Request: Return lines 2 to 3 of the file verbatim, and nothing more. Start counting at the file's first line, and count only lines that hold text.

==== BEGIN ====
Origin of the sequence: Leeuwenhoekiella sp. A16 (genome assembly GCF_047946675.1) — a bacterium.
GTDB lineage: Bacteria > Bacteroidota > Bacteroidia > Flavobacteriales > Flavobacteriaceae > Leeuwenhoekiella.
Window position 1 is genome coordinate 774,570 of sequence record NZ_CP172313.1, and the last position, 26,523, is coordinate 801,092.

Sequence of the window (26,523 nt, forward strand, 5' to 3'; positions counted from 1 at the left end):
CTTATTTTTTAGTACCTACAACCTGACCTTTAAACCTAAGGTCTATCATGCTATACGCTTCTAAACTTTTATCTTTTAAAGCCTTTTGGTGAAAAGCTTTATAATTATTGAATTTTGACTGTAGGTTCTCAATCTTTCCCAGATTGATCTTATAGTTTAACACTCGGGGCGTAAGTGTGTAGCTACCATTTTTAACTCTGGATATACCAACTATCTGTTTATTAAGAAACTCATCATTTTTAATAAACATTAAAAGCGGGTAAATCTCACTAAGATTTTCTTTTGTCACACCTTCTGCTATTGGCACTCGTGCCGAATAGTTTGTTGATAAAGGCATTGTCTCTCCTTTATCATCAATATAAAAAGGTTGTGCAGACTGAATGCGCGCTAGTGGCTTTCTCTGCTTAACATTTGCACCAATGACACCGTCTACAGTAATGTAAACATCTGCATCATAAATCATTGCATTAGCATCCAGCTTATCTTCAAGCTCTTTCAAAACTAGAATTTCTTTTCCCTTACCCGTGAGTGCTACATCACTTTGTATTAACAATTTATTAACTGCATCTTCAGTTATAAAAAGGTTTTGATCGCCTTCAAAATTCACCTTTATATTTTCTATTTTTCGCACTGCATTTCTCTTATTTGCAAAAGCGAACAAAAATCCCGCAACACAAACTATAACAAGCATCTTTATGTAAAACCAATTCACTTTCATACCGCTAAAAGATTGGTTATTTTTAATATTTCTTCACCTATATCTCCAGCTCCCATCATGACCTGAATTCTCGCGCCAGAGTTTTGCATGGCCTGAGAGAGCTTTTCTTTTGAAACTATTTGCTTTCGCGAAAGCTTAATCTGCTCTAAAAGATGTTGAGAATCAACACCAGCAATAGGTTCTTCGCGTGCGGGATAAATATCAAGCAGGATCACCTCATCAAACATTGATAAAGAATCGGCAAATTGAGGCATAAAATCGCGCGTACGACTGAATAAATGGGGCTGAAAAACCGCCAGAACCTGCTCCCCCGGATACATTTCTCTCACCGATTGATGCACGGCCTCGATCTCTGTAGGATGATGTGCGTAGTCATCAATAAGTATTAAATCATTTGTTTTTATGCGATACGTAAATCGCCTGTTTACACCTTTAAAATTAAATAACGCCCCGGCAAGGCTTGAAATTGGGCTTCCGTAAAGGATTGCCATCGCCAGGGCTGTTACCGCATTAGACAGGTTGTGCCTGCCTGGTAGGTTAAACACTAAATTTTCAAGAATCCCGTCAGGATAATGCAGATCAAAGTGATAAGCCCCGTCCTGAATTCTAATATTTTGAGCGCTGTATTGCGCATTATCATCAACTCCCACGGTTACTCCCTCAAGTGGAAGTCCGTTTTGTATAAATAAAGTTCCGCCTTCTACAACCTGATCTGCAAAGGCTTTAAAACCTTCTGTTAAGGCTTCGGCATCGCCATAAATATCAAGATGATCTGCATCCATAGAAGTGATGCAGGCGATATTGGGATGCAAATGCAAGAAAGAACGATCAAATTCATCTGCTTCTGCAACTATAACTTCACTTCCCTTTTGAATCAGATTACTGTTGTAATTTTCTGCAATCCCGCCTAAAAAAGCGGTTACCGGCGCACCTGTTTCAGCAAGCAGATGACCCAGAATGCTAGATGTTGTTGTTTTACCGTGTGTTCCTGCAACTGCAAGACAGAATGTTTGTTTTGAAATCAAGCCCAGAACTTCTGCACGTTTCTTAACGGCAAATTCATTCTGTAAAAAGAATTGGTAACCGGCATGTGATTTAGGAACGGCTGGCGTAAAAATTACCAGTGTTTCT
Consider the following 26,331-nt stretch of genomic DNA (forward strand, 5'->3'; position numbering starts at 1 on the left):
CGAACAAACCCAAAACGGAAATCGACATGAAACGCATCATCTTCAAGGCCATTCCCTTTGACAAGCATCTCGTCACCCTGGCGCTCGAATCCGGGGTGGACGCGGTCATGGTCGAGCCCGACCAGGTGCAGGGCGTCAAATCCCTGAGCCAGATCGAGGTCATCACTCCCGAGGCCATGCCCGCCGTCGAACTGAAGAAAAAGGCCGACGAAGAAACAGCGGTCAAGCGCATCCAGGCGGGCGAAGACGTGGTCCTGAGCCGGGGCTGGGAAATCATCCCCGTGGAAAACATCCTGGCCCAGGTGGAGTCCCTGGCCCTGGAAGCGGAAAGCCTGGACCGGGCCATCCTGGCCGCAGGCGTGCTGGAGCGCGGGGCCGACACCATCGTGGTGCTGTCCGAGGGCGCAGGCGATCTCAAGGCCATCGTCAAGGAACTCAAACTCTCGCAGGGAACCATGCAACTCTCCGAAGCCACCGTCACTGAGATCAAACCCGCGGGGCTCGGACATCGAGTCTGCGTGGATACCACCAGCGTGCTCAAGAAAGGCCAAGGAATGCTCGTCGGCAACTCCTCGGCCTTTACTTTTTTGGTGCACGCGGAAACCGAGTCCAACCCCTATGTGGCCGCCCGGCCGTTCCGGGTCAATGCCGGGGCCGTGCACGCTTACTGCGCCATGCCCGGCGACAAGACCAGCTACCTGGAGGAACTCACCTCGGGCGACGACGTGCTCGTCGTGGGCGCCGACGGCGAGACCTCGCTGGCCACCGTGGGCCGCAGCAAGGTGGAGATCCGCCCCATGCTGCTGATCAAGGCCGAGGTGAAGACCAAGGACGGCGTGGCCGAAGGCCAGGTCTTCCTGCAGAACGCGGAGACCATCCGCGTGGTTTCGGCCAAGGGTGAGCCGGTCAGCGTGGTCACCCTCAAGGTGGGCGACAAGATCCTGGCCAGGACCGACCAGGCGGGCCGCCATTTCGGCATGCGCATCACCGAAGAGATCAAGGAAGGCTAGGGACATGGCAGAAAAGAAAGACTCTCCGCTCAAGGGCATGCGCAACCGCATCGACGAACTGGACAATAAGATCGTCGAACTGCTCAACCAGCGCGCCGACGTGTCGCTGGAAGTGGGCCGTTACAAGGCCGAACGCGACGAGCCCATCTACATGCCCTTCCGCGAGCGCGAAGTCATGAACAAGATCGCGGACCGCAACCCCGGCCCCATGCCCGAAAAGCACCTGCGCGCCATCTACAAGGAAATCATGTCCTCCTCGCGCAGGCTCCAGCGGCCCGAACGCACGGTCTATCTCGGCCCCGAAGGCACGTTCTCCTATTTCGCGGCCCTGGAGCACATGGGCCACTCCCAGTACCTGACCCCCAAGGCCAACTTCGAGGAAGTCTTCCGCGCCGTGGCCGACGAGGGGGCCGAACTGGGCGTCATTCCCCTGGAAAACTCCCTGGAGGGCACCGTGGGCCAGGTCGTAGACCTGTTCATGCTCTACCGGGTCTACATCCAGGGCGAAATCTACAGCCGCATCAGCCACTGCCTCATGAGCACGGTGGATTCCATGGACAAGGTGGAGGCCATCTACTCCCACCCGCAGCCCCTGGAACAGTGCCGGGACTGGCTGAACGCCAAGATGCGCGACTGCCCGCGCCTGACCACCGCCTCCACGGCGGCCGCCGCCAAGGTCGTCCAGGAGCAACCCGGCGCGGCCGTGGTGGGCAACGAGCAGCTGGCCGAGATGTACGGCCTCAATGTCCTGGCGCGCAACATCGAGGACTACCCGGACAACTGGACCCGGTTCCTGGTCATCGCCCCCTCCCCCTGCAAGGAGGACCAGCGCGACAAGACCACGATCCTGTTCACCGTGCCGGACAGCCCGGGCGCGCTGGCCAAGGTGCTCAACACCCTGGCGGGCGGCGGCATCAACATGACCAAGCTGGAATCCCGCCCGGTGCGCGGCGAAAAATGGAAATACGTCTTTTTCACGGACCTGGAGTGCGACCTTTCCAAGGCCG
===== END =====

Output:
GTDB lineage: Bacteria > Bacteroidota > Bacteroidia > Flavobacteriales > Flavobacteriaceae > Leeuwenhoekiella.
Window position 1 is genome coordinate 774,570 of sequence record NZ_CP172313.1, and the last position, 26,523, is coordinate 801,092.